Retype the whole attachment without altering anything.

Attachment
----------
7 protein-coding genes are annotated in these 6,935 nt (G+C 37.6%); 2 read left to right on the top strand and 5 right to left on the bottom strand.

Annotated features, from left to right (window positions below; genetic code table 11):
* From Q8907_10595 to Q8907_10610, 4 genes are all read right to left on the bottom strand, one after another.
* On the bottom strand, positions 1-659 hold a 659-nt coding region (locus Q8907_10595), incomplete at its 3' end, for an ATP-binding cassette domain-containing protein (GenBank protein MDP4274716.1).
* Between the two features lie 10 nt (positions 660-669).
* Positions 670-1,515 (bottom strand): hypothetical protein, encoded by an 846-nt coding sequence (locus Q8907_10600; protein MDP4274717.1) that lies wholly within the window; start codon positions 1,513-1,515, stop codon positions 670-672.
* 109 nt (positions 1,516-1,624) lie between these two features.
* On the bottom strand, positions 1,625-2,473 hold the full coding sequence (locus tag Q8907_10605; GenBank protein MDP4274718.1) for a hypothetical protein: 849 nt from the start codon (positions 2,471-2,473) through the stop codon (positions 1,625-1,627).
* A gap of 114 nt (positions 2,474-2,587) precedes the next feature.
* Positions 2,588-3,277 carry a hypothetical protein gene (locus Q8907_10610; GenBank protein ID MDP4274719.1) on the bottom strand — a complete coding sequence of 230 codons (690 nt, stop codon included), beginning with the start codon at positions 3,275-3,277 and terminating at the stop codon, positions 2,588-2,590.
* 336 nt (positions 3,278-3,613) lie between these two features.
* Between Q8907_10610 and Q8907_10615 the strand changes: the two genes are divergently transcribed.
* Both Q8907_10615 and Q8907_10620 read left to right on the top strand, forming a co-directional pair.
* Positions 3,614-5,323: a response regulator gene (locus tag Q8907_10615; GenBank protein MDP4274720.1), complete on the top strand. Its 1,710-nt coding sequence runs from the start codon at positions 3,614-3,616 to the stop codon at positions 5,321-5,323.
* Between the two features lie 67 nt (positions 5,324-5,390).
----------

7 protein-coding genes are annotated in these 6,935 nt (G+C 37.6%); 2 read left to right on the top strand and 5 right to left on the bottom strand.

Annotated features, from left to right (window positions below; genetic code table 11):
* From Q8907_10595 to Q8907_10610, 4 genes are all read right to left on the bottom strand, one after another.
* On the bottom strand, positions 1-659 hold a 659-nt coding region (locus Q8907_10595), incomplete at its 3' end, for an ATP-binding cassette domain-containing protein (GenBank protein MDP4274716.1).
* Between the two features lie 10 nt (positions 660-669).
* Positions 670-1,515 (bottom strand): hypothetical protein, encoded by an 846-nt coding sequence (locus Q8907_10600; protein MDP4274717.1) that lies wholly within the window; start codon positions 1,513-1,515, stop codon positions 670-672.
* 109 nt (positions 1,516-1,624) lie between these two features.
* On the bottom strand, positions 1,625-2,473 hold the full coding sequence (locus tag Q8907_10605; GenBank protein MDP4274718.1) for a hypothetical protein: 849 nt from the start codon (positions 2,471-2,473) through the stop codon (positions 1,625-1,627).
* A gap of 114 nt (positions 2,474-2,587) precedes the next feature.
* Positions 2,588-3,277 carry a hypothetical protein gene (locus Q8907_10610; GenBank protein ID MDP4274719.1) on the bottom strand — a complete coding sequence of 230 codons (690 nt, stop codon included), beginning with the start codon at positions 3,275-3,277 and terminating at the stop codon, positions 2,588-2,590.
* 336 nt (positions 3,278-3,613) lie between these two features.
* Between Q8907_10610 and Q8907_10615 the strand changes: the two genes are divergently transcribed.
* Both Q8907_10615 and Q8907_10620 read left to right on the top strand, forming a co-directional pair.
* Positions 3,614-5,323: a response regulator gene (locus tag Q8907_10615; GenBank protein MDP4274720.1), complete on the top strand. Its 1,710-nt coding sequence runs from the start codon at positions 3,614-3,616 to the stop codon at positions 5,321-5,323.
* Between the two features lie 67 nt (positions 5,324-5,390).